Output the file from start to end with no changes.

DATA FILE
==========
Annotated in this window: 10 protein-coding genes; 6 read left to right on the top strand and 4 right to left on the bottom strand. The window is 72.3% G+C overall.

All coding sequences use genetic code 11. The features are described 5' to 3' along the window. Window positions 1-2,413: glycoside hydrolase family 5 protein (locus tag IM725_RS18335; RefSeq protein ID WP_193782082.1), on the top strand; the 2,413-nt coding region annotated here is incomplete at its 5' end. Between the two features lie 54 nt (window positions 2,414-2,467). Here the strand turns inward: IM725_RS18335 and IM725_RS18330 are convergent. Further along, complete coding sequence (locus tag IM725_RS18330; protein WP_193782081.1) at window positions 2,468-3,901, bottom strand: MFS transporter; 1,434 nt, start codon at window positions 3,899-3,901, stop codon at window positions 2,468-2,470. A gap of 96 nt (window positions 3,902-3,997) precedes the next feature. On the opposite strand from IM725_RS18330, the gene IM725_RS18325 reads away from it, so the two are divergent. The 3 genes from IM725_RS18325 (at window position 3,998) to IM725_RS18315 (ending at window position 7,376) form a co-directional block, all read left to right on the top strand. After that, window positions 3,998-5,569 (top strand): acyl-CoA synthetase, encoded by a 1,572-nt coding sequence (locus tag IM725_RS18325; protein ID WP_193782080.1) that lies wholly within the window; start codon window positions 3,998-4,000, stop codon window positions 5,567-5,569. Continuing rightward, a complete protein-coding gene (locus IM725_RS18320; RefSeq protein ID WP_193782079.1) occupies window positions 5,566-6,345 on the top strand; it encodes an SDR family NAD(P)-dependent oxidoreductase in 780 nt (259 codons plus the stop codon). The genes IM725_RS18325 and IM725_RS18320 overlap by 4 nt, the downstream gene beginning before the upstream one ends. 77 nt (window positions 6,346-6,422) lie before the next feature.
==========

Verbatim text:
Annotated in this window: 10 protein-coding genes; 6 read left to right on the top strand and 4 right to left on the bottom strand. The window is 72.3% G+C overall.

All coding sequences use genetic code 11. The features are described 5' to 3' along the window. Window positions 1-2,413: glycoside hydrolase family 5 protein (locus tag IM725_RS18335; RefSeq protein ID WP_193782082.1), on the top strand; the 2,413-nt coding region annotated here is incomplete at its 5' end. Between the two features lie 54 nt (window positions 2,414-2,467). Here the strand turns inward: IM725_RS18335 and IM725_RS18330 are convergent. Further along, complete coding sequence (locus tag IM725_RS18330; protein WP_193782081.1) at window positions 2,468-3,901, bottom strand: MFS transporter; 1,434 nt, start codon at window positions 3,899-3,901, stop codon at window positions 2,468-2,470. A gap of 96 nt (window positions 3,902-3,997) precedes the next feature. On the opposite strand from IM725_RS18330, the gene IM725_RS18325 reads away from it, so the two are divergent. The 3 genes from IM725_RS18325 (at window position 3,998) to IM725_RS18315 (ending at window position 7,376) form a co-directional block, all read left to right on the top strand. After that, window positions 3,998-5,569 (top strand): acyl-CoA synthetase, encoded by a 1,572-nt coding sequence (locus tag IM725_RS18325; protein ID WP_193782080.1) that lies wholly within the window; start codon window positions 3,998-4,000, stop codon window positions 5,567-5,569. Continuing rightward, a complete protein-coding gene (locus IM725_RS18320; RefSeq protein ID WP_193782079.1) occupies window positions 5,566-6,345 on the top strand; it encodes an SDR family NAD(P)-dependent oxidoreductase in 780 nt (259 codons plus the stop codon). The genes IM725_RS18325 and IM725_RS18320 overlap by 4 nt, the downstream gene beginning before the upstream one ends. 77 nt (window positions 6,346-6,422) lie before the next feature.